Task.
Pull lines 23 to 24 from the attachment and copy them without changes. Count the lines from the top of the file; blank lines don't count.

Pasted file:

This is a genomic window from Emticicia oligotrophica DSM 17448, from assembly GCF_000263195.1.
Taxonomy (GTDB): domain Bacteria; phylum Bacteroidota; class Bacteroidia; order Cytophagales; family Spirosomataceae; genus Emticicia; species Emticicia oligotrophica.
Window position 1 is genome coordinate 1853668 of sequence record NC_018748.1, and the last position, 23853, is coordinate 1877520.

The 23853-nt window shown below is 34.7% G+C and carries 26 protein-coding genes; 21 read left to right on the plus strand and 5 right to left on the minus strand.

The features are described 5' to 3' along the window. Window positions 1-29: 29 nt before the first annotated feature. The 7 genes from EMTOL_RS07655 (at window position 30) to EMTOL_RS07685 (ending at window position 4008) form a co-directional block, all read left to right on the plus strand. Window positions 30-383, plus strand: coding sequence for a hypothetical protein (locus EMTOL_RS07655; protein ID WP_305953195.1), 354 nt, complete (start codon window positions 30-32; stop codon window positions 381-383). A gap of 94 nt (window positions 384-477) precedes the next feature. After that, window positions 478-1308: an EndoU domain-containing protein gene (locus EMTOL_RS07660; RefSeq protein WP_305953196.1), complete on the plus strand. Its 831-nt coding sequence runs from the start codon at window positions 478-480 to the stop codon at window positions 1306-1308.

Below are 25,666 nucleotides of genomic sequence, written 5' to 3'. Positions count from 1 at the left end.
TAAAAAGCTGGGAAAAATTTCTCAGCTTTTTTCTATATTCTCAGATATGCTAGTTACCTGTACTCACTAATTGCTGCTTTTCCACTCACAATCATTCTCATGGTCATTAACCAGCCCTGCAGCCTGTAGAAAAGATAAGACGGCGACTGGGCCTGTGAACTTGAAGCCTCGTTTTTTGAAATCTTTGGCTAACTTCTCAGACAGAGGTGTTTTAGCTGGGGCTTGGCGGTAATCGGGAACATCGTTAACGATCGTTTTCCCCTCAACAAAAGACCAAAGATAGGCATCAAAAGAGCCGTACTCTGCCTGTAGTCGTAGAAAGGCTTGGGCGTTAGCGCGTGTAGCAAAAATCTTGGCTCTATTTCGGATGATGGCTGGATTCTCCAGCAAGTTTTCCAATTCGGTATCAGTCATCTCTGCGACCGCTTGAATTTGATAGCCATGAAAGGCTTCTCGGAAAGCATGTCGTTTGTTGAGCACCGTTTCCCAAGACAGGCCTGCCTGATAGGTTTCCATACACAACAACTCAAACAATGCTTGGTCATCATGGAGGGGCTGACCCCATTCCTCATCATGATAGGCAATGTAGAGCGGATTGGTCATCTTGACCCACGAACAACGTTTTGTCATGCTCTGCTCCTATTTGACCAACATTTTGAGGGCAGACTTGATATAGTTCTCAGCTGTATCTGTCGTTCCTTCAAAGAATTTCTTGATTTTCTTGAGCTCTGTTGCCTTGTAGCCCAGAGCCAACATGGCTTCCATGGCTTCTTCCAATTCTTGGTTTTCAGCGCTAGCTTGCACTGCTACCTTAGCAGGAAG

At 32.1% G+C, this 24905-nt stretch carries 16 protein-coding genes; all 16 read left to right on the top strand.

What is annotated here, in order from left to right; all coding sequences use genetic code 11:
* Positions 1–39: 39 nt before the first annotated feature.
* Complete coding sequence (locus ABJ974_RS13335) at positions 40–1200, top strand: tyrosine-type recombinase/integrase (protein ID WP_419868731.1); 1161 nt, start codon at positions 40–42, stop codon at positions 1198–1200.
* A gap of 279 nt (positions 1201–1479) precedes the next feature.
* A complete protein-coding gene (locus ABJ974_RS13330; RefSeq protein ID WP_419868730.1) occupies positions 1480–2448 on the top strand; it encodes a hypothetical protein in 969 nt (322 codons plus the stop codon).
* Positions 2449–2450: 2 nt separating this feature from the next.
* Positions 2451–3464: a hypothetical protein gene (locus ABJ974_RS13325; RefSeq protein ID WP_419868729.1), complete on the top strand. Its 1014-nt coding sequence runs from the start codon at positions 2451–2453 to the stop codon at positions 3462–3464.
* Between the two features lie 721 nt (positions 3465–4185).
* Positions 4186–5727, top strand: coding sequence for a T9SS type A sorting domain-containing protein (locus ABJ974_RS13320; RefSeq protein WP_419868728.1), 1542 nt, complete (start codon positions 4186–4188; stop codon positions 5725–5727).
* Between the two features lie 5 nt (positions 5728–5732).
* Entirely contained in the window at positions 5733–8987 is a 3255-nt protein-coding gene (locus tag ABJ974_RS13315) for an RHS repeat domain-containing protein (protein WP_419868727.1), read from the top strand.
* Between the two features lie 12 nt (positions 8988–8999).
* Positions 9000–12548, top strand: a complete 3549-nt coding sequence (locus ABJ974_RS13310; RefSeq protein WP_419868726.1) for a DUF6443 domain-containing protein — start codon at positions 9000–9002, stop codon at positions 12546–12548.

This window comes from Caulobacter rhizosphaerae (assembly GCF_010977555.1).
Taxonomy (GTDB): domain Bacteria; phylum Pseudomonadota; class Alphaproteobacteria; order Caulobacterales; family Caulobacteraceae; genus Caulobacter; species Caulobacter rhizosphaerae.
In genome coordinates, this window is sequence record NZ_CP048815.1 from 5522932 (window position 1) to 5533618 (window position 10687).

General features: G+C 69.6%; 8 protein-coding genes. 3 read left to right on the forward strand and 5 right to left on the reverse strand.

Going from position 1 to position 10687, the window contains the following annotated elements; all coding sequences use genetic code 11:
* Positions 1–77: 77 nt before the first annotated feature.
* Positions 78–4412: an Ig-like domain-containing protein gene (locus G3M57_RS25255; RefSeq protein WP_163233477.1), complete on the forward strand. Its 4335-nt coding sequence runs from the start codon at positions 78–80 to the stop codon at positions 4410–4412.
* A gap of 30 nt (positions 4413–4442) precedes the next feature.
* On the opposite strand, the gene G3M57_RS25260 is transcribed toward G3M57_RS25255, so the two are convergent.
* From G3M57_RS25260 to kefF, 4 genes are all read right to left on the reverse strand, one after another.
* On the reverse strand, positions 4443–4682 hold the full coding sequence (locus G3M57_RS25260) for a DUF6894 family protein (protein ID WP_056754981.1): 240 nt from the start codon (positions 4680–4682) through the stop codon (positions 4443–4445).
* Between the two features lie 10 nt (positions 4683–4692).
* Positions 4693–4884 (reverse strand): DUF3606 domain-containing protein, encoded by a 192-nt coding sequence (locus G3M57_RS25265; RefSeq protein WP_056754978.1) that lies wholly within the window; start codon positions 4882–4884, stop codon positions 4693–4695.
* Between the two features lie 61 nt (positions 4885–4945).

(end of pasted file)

Taxonomy (GTDB): domain Bacteria; phylum Pseudomonadota; class Alphaproteobacteria; order Caulobacterales; family Caulobacteraceae; genus Caulobacter; species Caulobacter rhizosphaerae.
In genome coordinates, this window is sequence record NZ_CP048815.1 from 5522932 (window position 1) to 5533618 (window position 10687).